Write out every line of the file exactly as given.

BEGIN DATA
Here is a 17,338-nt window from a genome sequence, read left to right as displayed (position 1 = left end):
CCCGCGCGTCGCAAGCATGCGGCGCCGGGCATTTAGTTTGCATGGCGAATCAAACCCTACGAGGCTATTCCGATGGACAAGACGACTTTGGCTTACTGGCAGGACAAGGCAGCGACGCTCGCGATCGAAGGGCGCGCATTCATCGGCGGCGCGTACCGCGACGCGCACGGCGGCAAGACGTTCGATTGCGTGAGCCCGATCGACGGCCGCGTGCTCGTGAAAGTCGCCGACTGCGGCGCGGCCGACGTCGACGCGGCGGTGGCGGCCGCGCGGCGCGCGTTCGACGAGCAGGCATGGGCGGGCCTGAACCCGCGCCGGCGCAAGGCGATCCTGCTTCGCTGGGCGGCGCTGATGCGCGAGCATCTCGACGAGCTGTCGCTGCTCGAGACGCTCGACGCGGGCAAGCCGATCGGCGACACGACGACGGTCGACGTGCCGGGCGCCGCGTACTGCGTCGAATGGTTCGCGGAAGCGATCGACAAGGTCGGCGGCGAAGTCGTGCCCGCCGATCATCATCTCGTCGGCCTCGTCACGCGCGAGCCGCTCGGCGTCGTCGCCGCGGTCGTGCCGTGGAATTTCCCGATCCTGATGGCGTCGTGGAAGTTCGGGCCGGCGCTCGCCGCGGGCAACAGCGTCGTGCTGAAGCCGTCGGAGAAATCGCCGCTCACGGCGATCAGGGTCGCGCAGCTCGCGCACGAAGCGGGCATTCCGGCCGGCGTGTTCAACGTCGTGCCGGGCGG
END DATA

Here is a 17,338-nt window from a genome sequence, read left to right as displayed (position 1 = left end):
CCCGCGCGTCGCAAGCATGCGGCGCCGGGCATTTAGTTTGCATGGCGAATCAAACCCTACGAGGCTATTCCGATGGACAAGACGACTTTGGCTTACTGGCAGGACAAGGCAGCGACGCTCGCGATCGAAGGGCGCGCATTCATCGGCGGCGCGTACCGCGACGCGCACGGCGGCAAGACGTTCGATTGCGTGAGCCCGATCGACGGCCGCGTGCTCGTGAAAGTCGCCGACTGCGGCGCGGCCGACGTCGACGCGGCGGTGGCGGCCGCGCGGCGCGCGTTCGACGAGCAGGCATGGGCGGGCCTGAACCCGCGCCGGCGCAAGGCGATCCTGCTTCGCTGGGCGGCGCTGATGCGCGAGCATCTCGACGAGCTGTCGCTGCTCGAGACGCTCGACGCGGGCAAGCCGATCGGCGACACGACGACGGTCGACGTGCCGGGCGCCGCGTACTGCGTCGAATGGTTCGCGGAAGCGATCGACAAGGTCGGCGGCGAAGTCGTGCCCGCCGATCATCATCTCGTCGGCCTCGTCACGCGCGAGCCGCTCGGCGTCGTCGCCGCGGTCGTGCCGTGGAATTTCCCGATCCTGATGGCGTCGTGGAAGTTCGGGCCGGCGCTCGCCGCGGGCAACAGCGTCGTGCTGAAGCCGTCGGAGAAATCGCCGCTCACGGCGATCAGGGTCGCGCAGCTCGCGCACGAAGCGGGCATTCCGGCCGGCGTGTTCAACGTCGTGCCGGGCGG